NAFTA Negotiations Continue With Increased Discord in Trump’s Base

USDA Secretary Sonny Perdue meets with United States Trade Representative Robert Lighthizer in May 2017. (Public domain USDA photo by Preston Keres.)

In the 2016 presidential election, farmers across the heartland states—among many other factors—helped put Donald Trump in the White House. Although Trump’s anti-trade platform would have normally turned off those in the agricultural sector, the agricultural lobby believed that Trump’s promised renegotiation of NAFTA would leave agricultural trade untouched.

Now, Trump’s threats to pull out of NAFTA are shaking this confidence. Gordon Stoner, a Montana wheat farmer in charge of the National Associate of Wheat Growers told Politico he believes “this administration is determined to end NAFTA.”

The Trump administration has played down the threat of a NAFTA withdrawal to the agricultural sector. Commerce Secretary Wilbur Ross, whose department along with the Office of the United States Trade Representative, or USTR, is responsible for trade negotiations said, “Unless countries are going to be prepared to have their people go hungry or change their diets, I think it’s more of a threat to try to frighten the agricultural community.”

The first round of NAFTA negotiations took place in August. The Trump administration’s demands were focused on manufacturing issues, particularly the requirement that 62% of the parts in a car sold in the United States, Canada, or Mexico must come from one of the three countries. The Trump administration would like to see an increase in this “rules of origin” requirement, and even rules per country to increase American manufacturing.

The fifth round of negotiations began on November 15 and will continue through November 21. Rather than ending in December as originally planned, negotiations will continue into March. However, it would appear that the Trump administration and Mexico have very wide differences to bridge; according to Mexico’s top trade official, Ildefonso Guajardo, “There isn’t one trade agreement in the world that has country-specific content.”

The way Ross and the Trump administration see it, the United States has all the leverage in the negotiations. Ross argued that if the United States wanted concessions on issues such as auto-part imports, Mexico would give in rather than risk losing access to the United States’ cheap farm products.

Farmers are skeptical and Mexico’s actions reflect this. Mexico is preparing to accelerate trade deals and establish commercial relationships with other agricultural powerhouses in Latin America, namely Argentina and Brazil.

Already, Mexican buyers are signing fewer long-term commodity contracts with American farmers and South American sellers are beginning to make a greater presence.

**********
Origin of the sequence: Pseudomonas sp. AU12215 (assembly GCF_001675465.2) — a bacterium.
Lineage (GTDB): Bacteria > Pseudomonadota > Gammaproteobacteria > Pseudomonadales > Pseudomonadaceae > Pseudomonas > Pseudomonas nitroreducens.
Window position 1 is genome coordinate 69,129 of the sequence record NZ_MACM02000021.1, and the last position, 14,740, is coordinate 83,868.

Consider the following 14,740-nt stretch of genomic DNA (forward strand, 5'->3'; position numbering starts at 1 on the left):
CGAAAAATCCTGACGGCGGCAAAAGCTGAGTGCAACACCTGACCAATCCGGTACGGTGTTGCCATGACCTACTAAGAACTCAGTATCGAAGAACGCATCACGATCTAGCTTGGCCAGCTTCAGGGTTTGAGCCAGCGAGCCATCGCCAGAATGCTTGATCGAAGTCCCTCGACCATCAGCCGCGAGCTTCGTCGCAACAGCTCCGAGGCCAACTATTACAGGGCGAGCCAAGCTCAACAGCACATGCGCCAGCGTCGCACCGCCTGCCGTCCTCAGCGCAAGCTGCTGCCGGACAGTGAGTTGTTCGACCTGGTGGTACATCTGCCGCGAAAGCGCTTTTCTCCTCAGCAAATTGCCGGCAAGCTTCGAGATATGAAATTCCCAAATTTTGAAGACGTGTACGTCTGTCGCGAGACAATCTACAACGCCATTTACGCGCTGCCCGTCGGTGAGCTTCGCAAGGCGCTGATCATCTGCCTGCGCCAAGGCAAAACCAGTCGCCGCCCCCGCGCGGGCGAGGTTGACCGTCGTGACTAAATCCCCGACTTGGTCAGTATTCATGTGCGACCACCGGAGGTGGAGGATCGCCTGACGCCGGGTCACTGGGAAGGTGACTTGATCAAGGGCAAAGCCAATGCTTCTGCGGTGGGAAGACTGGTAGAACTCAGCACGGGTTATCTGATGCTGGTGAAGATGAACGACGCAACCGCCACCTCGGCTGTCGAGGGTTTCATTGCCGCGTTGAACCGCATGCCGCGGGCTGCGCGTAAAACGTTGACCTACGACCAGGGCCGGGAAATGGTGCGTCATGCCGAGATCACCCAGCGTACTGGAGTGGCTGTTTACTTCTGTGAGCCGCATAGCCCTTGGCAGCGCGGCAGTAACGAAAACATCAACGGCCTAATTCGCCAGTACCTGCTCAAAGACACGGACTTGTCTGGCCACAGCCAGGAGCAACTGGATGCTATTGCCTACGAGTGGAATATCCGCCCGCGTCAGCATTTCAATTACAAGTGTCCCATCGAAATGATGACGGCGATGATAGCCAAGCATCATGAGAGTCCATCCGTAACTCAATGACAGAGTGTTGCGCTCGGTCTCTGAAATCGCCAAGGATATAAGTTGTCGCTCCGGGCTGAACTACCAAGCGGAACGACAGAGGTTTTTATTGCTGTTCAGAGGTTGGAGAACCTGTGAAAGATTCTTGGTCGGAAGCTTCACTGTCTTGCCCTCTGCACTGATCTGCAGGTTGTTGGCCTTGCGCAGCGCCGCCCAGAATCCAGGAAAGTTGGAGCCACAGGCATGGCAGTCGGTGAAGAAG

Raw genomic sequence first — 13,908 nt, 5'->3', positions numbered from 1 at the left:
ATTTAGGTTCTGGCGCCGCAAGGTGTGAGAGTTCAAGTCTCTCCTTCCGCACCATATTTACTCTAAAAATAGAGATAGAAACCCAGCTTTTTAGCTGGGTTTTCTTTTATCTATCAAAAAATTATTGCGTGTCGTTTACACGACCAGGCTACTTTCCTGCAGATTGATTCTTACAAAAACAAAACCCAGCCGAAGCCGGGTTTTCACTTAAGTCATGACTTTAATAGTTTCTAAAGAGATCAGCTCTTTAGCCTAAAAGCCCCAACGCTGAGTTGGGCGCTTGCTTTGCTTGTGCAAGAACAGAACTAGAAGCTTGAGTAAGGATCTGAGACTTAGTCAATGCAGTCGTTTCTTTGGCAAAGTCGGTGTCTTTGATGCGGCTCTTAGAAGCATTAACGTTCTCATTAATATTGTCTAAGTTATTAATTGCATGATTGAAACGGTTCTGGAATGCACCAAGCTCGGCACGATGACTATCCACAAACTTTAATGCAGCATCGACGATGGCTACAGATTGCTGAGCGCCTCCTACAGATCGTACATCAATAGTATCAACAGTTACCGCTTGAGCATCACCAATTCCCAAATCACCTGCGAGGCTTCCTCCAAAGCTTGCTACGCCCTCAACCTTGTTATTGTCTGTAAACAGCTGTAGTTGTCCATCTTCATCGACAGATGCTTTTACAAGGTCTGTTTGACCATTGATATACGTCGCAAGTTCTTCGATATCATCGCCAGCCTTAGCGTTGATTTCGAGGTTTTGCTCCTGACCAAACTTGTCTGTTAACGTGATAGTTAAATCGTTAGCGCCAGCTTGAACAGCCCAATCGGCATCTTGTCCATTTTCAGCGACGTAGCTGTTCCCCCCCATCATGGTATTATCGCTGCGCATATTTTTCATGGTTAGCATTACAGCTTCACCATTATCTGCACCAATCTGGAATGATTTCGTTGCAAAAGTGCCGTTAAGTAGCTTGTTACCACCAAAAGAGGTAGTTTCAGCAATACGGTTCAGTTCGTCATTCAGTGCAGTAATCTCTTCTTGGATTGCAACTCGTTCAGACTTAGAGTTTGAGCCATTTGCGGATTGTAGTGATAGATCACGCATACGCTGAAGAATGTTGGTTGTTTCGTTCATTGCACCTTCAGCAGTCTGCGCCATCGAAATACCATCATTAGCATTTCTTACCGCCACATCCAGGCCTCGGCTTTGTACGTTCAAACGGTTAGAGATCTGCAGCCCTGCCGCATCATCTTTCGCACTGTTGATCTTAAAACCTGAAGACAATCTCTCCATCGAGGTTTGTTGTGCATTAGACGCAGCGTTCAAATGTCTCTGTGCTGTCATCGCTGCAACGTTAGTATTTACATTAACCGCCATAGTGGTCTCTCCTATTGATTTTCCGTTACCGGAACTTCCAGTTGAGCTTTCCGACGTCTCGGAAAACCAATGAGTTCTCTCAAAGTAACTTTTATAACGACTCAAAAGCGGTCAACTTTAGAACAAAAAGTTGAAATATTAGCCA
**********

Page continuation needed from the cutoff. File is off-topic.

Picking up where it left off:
Historically, U.S. farmers have been the favorite of Mexican buyers due to their geographic proximity, low tariffs under NAFTA, and decades of relationships. However, rapid development in South America has made Brazilian and Argentinian farmers competitive with the U.S. in terms of scale and price.

Even more worrying to farmers, the United States Department of Agriculture is actively preparing contingency plans for a NAFTA withdrawal. All of this points to a sad reality for the agricultural sector: to the Trump administration, the benefits agriculture has enjoyed under NAFTA are only a bargaining chip, not an economically important arrangement that must be defended at any cost.

Groups representing the agricultural sector met with the House Agriculture Committee on November 7, where they made clear their expectation that Congress aggressively oppose the Trump administration’s disregard for NAFTA’s benefits towards farmers.

According to Chairman Mike Conaway, R-Texas, “they were very candid in their comments to the members about… how they’d like to see the administration move forward.”

Politics within the Trump administration are also playing a role. At the beginning of the year, Secretary of Agriculture Sonny Perdue was able to convince Trump to not withdraw from NAFTA immediately. Perdue made the case by showing Trump how a large portion of his base depends on agricultural export revenue.

With the appointment and nomination of Trump’s USTR head, free trade skeptic Robert Lighthizer, there is now equal pushback to Perdue’s stance. Additionally, Perdue will be under increased pressure in 2018 with the reauthorization of the farm bill, the law that authorizes the vast range of federal agricultural subsidy and insurance programs.

With vital political capital stretched thin, a divided base and two other countries with their own intentions, the future of the 23-year-old agreement has never been so unclear.

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